“SATURDAY MORNING MYSTERY” (Movie Review)
SATURDAY MORNING MYSTERY offers a tantalizing concept previously untouched by the genre: a grown-up, live-action, horror-movie take on SCOOBY-DOO. Spunky heroine Nancy (Ashley Spillers)—essentially a flesh-and-blood version of Velma—and her three pals Gwen (Josephine Decker), Chad (Adam Tate) and Floyd (Jonny Mars), who happen to bear a number of similarities to Daphne, Fred and Shaggy respectively, are paranormal investigators who cruise around solving mysteries with their dog Hamlet via an orange Volkswagen bus.
Jaded by their job, three out of the four crewmembers don’t believe in paranormal activity; the alleged “supernatural” phenomena they encounter winds up being explained through other, more earthly circumstances—until now, perhaps. Strapped for cash, the gang eagerly accept a job at an allegedly haunted abandoned mansion, home to many satanic rituals and occult activity throughout the years, as well as a vast number of deaths. They decide to spend the night at the location with hopes of finally unearthing proof of the paranormal; needless to say, the events that unfold hardly work in their favor.
Though the teammates are supposedly experts in their field, they handle the situation as clumsily as possible, and seem bent on self-sabotage. The close proximity and stressful circumstances results in much tension between the characters—or rather, it would be tension, but it’s nigh impossible to care for this group of unwashed-looking college grads who all evidently bear a certain amount of disdain for each other.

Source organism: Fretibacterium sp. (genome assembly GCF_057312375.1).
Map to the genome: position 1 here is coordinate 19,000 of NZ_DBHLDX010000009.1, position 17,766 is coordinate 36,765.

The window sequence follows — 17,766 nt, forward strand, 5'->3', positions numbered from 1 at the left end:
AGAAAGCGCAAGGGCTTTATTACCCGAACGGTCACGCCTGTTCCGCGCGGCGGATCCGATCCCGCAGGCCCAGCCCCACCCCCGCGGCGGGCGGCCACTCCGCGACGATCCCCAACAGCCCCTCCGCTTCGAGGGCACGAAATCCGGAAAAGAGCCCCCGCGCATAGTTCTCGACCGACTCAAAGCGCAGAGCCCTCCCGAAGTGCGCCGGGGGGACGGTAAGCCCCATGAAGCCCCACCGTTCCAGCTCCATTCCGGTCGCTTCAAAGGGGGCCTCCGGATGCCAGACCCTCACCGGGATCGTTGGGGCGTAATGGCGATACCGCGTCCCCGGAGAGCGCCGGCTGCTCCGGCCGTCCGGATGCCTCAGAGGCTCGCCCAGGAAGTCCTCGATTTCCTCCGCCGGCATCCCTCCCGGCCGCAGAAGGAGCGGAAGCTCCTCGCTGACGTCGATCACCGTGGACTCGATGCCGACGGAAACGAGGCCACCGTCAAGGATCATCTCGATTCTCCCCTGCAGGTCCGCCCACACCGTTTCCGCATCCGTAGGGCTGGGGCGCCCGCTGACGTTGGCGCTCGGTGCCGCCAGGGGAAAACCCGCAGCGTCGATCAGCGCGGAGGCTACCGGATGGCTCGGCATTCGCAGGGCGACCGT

The film, which gets off to a deceptively promising start as a quirky comedy, takes a more sinister turn shortly after the gang arrives on the premises, and the result is a film that wavers between two genres and doesn’t quite hit the mark for either one. After director Spencer Parsons and scriptwriters Jason Wehling, Jory Balsimo and Aaron Leggett attempt to morph SATURDAY MORNING MYSTERY into more of a straight horror film, problems continue to surface, including long chunks of expository dialogue (though punctuated with the occasional moment of humor); most notably, the story’s conclusion—the “only explanation that makes sense”—in fact doesn’t make much sense at all).
Nevertheless, SATURDAY MORNING MYSTERY, which is currently on VOD and playing select theatrical bookings (Dallas’ Texas Theater this Thursday, August 22 at 9:15 p.m., Chicago’s Music Box Friday-Saturday, Aug. 30-31 at midnight and LA’s Laemmle Noho Friday-Saturday, September 27-28 at midnight), and hitting DVD as a Redbox exclusive August 27, has a few redeeming qualities. There are some fun kills and gore, the plot takes a few unexpected twists and turns, the acting is decent (especially Paul Gordon as the deadpan Officer Lance) and the filmmakers get credit for originality of concept. Overall, however, this is a fairly forgettable flick that doesn’t push the envelope enough in terms of genre tropes to make it worthwhile.